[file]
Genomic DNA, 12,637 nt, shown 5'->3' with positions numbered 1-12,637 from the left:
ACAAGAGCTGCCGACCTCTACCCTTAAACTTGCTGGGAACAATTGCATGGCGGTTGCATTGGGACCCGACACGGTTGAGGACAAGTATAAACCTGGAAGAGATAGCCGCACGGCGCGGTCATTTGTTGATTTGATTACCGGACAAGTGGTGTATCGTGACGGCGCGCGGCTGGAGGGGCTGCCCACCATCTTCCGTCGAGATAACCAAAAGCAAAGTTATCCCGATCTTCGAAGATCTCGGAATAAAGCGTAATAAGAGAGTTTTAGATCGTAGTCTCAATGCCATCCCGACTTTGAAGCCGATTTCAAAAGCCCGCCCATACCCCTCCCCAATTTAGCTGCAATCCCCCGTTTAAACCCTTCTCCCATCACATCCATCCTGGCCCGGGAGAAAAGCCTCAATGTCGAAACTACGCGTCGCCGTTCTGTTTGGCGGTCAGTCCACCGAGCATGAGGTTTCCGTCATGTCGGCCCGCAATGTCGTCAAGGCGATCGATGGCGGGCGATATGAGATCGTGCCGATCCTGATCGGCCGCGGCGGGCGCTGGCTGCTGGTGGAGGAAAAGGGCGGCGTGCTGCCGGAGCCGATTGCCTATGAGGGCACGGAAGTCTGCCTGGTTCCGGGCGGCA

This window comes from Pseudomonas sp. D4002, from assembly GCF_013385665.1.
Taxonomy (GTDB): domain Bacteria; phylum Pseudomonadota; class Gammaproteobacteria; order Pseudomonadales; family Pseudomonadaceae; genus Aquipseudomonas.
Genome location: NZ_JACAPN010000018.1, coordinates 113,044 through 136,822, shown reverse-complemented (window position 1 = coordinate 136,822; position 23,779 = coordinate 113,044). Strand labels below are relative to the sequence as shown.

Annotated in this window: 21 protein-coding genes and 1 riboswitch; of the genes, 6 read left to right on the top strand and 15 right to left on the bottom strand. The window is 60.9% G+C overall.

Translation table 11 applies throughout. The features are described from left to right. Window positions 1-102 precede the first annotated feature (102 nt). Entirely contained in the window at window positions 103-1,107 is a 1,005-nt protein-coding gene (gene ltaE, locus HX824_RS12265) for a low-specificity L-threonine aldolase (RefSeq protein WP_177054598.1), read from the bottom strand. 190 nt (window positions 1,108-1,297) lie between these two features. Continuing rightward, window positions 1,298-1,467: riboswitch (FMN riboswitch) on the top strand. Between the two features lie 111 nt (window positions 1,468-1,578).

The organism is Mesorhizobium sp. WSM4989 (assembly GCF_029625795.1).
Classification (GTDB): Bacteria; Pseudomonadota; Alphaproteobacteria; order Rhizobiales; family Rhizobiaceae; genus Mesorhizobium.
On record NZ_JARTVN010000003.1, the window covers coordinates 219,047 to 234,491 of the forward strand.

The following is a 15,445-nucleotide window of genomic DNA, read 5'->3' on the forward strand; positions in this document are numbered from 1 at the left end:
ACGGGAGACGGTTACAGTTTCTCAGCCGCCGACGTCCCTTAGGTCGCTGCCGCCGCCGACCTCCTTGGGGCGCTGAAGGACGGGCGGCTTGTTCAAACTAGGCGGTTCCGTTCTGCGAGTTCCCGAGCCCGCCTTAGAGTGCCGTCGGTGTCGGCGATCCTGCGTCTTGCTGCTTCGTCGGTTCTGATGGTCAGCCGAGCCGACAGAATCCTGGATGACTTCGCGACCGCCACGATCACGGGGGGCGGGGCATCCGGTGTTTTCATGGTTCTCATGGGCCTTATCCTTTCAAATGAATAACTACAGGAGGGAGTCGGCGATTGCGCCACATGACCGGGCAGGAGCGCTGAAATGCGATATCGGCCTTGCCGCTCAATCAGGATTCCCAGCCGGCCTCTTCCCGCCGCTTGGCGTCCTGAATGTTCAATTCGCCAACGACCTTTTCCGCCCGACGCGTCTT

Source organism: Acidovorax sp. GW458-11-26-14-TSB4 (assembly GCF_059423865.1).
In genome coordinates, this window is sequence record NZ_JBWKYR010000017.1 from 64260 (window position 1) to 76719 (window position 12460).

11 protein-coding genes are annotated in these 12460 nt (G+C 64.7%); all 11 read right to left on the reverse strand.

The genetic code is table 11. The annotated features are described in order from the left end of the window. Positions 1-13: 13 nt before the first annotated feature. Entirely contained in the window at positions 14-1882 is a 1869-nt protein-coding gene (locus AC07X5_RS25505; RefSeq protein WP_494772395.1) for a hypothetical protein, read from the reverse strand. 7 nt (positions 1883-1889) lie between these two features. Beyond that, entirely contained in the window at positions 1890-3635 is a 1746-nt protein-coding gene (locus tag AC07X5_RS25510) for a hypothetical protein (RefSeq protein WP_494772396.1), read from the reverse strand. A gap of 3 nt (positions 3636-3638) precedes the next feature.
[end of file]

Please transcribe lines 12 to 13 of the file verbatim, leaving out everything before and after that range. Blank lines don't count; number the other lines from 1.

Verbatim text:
ACGGGAGACGGTTACAGTTTCTCAGCCGCCGACGTCCCTTAGGTCGCTGCCGCCGCCGACCTCCTTGGGGCGCTGAAGGACGGGCGGCTTGTTCAAACTAGGCGGTTCCGTTCTGCGAGTTCCCGAGCCCGCCTTAGAGTGCCGTCGGTGTCGGCGATCCTGCGTCTTGCTGCTTCGTCGGTTCTGATGGTCAGCCGAGCCGACAGAATCCTGGATGACTTCGCGACCGCCACGATCACGGGGGGCGGGGCATCCGGTGTTTTCATGGTTCTCATGGGCCTTATCCTTTCAAATGAATAACTACAGGAGGGAGTCGGCGATTGCGCCACATGACCGGGCAGGAGCGCTGAAATGCGATATCGGCCTTGCCGCTCAATCAGGATTCCCAGCCGGCCTCTTCCCGCCGCTTGGCGTCCTGAATGTTCAATTCGCCAACGACCTTTTCCGCCCGACGCGTCTT

Source organism: Acidovorax sp. GW458-11-26-14-TSB4 (assembly GCF_059423865.1).